See also: CSS3 Module for Multi-column Layout

Open XML SDK: Tech Preview
Brian Jones, Blog

"Microsoft announced the release of an early preview of a managed API for the Open XML formats, available for download as a Community Technology Preview. This is another tool that will help make it easier for developers to build solutions on top of the Office file formats. The easier we can make it for people to build solutions, the more valuable the documents themselves become. This is a very early preview and we're hoping to get a lot of great feedback to help shape the evolution of these APIs. There is a discussion forum where you can ask questions, and provide feedback on things you'd like to see added or changed. We'll then take this feedback and use it to help generate future CTPs. The goal in this first CTP was to provide some additional structure on top of what was already provided by System.IO.Packaging in .Net 3.0. Now instead of just generic parts and relationships, you actually have each part from the Open XML spec available as a strongly typed part. The API also provides package level validation so you'll know your creating all the necessary content type declarations and relationship type references." Online overview: "The 2007 Microsoft Office system introduces a new file format that is based on XML called Open XML Formats. Microsoft Office Word 2007, Microsoft Office Excel 2007, and Microsoft Office PowerPoint 2007 all use these formats as the default file format. Open XML formats are useful for developers because they are an open standard and are based on well-known technologies: ZIP and XML. Microsoft provides a library for accessing these files as part of the WinFX technologies in the System.IO.Packaging namespace. This SDK is built on top of the System.IO.Packaging API and provides strongly typed part classes to manipulate Open XML documents."

See also: the download

Verizon Gets Into Supply Chain Management
Jim Duffy, Network World

Verizon Business this week entered the supply chain management market through a resale arrangement with GXS, a provider of business-to-business (B2B) e-commerce systems. Verizon Business will provide large business customers with GXS's integrated supply chain management services via two new managed service offerings: Custom Supply Chain Managed Services and Invoice Automation Service. Custom Supply Chain Managed Services is intended to automate supply chain processes with or between enterprises; Invoice Automation Service is designed to help customers automate the invoice process and control costs by removing manual processes. Verizon Business will be the single point of contact and contractor for these services. GXS will step in when specialized supply chain management support is required, the carrier said. The GXS offerings support B2B e-commerce standards and protocols, including Electronic Data Interchange (EDI), Extensible Markup Language (XML), AS2, and proprietary formats.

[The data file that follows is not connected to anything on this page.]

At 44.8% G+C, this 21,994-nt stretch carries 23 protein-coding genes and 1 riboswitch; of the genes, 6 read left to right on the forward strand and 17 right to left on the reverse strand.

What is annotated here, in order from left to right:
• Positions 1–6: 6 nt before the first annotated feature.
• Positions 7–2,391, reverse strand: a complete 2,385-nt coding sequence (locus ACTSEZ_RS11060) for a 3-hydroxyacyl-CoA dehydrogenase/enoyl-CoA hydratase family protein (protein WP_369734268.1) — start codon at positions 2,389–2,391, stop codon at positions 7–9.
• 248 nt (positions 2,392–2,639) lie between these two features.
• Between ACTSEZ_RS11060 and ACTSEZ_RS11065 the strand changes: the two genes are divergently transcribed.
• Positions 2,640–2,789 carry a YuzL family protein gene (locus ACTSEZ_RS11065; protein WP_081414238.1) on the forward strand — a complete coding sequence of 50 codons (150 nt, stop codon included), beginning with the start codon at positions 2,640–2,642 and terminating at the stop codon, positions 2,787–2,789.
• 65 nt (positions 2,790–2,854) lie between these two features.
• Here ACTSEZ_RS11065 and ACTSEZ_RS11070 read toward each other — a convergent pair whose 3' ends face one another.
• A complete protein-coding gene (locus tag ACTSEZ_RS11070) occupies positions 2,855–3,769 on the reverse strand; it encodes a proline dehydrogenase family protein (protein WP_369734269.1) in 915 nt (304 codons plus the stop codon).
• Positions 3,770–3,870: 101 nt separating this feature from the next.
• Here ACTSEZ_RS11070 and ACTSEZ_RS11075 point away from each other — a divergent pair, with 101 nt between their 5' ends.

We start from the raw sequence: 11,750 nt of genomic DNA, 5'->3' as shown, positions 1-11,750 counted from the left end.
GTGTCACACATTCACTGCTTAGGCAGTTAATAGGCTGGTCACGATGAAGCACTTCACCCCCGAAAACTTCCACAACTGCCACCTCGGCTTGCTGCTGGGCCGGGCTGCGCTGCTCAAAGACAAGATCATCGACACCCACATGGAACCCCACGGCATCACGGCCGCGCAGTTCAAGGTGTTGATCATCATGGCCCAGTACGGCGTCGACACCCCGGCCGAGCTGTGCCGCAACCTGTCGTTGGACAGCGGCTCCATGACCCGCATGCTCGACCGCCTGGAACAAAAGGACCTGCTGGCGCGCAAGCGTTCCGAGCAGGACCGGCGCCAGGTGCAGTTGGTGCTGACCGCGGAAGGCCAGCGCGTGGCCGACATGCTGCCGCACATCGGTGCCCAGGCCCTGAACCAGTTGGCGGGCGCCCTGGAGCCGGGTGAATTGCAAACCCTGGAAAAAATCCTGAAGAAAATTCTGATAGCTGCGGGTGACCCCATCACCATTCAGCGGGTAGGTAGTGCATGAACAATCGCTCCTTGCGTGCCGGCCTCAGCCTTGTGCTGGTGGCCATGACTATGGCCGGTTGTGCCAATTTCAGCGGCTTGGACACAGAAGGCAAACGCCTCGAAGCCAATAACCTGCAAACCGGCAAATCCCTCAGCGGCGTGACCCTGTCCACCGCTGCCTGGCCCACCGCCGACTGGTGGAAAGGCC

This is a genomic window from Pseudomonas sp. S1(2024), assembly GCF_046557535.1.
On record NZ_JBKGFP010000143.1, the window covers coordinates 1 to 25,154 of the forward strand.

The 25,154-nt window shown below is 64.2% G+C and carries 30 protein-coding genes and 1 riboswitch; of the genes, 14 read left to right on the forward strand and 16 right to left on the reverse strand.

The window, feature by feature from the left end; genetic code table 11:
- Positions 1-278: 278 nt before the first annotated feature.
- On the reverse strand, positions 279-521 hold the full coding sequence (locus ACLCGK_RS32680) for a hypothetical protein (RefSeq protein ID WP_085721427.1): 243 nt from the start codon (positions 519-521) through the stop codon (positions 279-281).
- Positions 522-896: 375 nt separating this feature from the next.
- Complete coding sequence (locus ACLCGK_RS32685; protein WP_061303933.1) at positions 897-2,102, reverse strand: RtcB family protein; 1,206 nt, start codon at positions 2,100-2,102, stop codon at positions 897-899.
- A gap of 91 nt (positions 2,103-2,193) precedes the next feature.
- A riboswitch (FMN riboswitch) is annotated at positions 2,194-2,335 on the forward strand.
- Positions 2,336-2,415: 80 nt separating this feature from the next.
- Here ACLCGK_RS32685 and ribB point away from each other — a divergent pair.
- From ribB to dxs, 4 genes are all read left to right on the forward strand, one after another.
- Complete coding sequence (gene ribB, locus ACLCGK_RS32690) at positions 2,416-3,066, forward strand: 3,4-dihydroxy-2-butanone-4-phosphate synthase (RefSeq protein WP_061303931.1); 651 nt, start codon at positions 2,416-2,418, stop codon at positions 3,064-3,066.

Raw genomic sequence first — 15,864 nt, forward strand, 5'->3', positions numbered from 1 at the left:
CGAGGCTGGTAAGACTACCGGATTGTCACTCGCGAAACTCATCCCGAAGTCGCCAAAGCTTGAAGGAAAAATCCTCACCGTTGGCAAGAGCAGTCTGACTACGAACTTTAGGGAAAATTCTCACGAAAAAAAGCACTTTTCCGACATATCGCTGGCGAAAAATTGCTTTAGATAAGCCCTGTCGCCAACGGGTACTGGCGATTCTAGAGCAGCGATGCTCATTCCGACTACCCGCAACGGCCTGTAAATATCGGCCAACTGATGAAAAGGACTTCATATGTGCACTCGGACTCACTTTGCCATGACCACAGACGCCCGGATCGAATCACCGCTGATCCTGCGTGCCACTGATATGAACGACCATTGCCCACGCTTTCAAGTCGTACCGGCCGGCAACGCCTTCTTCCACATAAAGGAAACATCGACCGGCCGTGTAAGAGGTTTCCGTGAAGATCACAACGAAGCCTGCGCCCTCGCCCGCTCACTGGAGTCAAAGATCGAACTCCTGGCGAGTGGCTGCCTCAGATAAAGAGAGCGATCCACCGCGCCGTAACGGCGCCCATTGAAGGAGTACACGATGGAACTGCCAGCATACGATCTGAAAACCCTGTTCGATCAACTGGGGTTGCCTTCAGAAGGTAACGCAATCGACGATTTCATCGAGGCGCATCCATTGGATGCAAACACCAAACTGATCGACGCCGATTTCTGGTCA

New York Becomes Latest State to Ponder ODF
Elizabeth Montalbano, InfoWorld

New York State Bill A08961, sponsored by Democratic Assemblywoman RoAnn M. Destito, proposes the state study how government documents are created, exchanged, and preserved and how these documents can be used in a way that "encourages appropriate government control, access, choice, interoperability, and vendor neutrality," according to the text of the bill. Though lawmakers in other states—including Texas, Connecticut, Florida, Minnesota and Oregon—have proposed similar bills that might have mandated the use of open standards for document formats, none of those states has ended up officially supporting ODF yet. ODF is a freely available document format and rival to the default file format in Microsoft's Office 2007 suite, Open XML. If what has happened in other states is any precedent, Destito's bill may end up going nowhere. Bills that would have required state agencies to use freely available document formats in Texas, Connecticut, Florida, and Oregon were shot down mainly due to the pro-Microsoft lobby, while a bill in Minnesota was passed only to study the possibility of using open document formats, not to actually mandate them. So far, Massachusetts is the only U.S. state that has officially adopted an open documents policy that will include ODF support, though governments in other countries such as Belgium, Denmark, and France are ahead of the U.S. in mandating their agencies use open document formats. Microsoft also has submitted Open XML to be an international standard in the ISO (International Organization for Standardization, though it has been criticized for trying to control the Open XML specification more than is usually the case with standard technologies. Nevertheless, Open XML is scheduled to be up for an approval vote before the ISO late this year.

End-to-end Ajax Application Development
Senthil Nathan, IBM developerWorks